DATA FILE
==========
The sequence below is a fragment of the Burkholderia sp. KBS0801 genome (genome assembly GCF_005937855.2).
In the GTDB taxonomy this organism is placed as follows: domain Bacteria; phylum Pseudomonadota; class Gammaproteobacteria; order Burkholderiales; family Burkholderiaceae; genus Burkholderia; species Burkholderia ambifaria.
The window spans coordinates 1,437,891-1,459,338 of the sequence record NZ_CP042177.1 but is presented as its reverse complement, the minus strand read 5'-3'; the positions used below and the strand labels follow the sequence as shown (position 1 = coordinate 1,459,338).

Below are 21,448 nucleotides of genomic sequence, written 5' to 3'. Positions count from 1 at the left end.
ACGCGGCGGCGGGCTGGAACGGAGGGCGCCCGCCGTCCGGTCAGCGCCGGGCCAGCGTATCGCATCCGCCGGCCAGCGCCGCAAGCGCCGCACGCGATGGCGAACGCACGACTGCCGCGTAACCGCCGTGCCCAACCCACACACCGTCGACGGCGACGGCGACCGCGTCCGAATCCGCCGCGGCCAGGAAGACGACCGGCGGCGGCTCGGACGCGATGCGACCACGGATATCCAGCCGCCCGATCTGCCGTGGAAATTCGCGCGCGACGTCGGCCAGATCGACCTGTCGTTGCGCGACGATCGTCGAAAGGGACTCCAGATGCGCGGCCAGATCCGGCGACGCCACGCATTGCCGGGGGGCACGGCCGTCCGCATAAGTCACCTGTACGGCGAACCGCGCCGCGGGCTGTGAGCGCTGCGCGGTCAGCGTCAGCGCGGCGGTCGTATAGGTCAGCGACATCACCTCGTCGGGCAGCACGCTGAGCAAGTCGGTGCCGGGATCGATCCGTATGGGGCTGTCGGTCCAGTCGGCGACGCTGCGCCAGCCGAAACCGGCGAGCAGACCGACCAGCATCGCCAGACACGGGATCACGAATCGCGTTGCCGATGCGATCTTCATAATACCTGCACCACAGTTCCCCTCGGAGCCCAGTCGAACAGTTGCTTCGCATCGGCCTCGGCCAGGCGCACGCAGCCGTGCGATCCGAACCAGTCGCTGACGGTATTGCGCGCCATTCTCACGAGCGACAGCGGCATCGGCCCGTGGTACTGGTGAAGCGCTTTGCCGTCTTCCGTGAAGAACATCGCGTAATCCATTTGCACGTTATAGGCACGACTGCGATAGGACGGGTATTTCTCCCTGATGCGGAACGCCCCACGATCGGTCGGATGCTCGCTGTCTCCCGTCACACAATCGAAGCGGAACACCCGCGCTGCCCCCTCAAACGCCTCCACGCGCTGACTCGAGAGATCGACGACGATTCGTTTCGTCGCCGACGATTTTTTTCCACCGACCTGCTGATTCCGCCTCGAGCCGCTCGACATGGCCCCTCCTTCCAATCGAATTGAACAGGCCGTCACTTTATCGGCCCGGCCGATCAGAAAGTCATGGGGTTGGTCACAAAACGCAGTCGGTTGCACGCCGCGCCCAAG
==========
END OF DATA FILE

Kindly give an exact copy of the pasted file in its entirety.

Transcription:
The sequence below is a fragment of the Burkholderia sp. KBS0801 genome (genome assembly GCF_005937855.2).
In the GTDB taxonomy this organism is placed as follows: domain Bacteria; phylum Pseudomonadota; class Gammaproteobacteria; order Burkholderiales; family Burkholderiaceae; genus Burkholderia; species Burkholderia ambifaria.
The window spans coordinates 1,437,891-1,459,338 of the sequence record NZ_CP042177.1 but is presented as its reverse complement, the minus strand read 5'-3'; the positions used below and the strand labels follow the sequence as shown (position 1 = coordinate 1,459,338).

Below are 21,448 nucleotides of genomic sequence, written 5' to 3'. Positions count from 1 at the left end.
ACGCGGCGGCGGGCTGGAACGGAGGGCGCCCGCCGTCCGGTCAGCGCCGGGCCAGCGTATCGCATCCGCCGGCCAGCGCCGCAAGCGCCGCACGCGATGGCGAACGCACGACTGCCGCGTAACCGCCGTGCCCAACCCACACACCGTCGACGGCGACGGCGACCGCGTCCGAATCCGCCGCGGCCAGGAAGACGACCGGCGGCGGCTCGGACGCGATGCGACCACGGATATCCAGCCGCCCGATCTGCCGTGGAAATTCGCGCGCGACGTCGGCCAGATCGACCTGTCGTTGCGCGACGATCGTCGAAAGGGACTCCAGATGCGCGGCCAGATCCGGCGACGCCACGCATTGCCGGGGGGCACGGCCGTCCGCATAAGTCACCTGTACGGCGAACCGCGCCGCGGGCTGTGAGCGCTGCGCGGTCAGCGTCAGCGCGGCGGTCGTATAGGTCAGCGACATCACCTCGTCGGGCAGCACGCTGAGCAAGTCGGTGCCGGGATCGATCCGTATGGGGCTGTCGGTCCAGTCGGCGACGCTGCGCCAGCCGAAACCGGCGAGCAGACCGACCAGCATCGCCAGACACGGGATCACGAATCGCGTTGCCGATGCGATCTTCATAATACCTGCACCACAGTTCCCCTCGGAGCCCAGTCGAACAGTTGCTTCGCATCGGCCTCGGCCAGGCGCACGCAGCCGTGCGATCCGAACCAGTCGCTGACGGTATTGCGCGCCATTCTCACGAGCGACAGCGGCATCGGCCCGTGGTACTGGTGAAGCGCTTTGCCGTCTTCCGTGAAGAACATCGCGTAATCCATTTGCACGTTATAGGCACGACTGCGATAGGACGGGTATTTCTCCCTGATGCGGAACGCCCCACGATCGGTCGGATGCTCGCTGTCTCCCGTCACACAATCGAAGCGGAACACCCGCGCTGCCCCCTCAAACGCCTCCACGCGCTGACTCGAGAGATCGACGACGATTCGTTTCGTCGCCGACGATTTTTTTCCACCGACCTGCTGATTCCGCCTCGAGCCGCTCGACATGGCCCCTCCTTCCAATCGAATTGAACAGGCCGTCACTTTATCGGCCCGGCCGATCAGAAAGTCATGGGGTTGGTCACAAAACGCAGTCGGTTGCACGCCGCGCCCAAG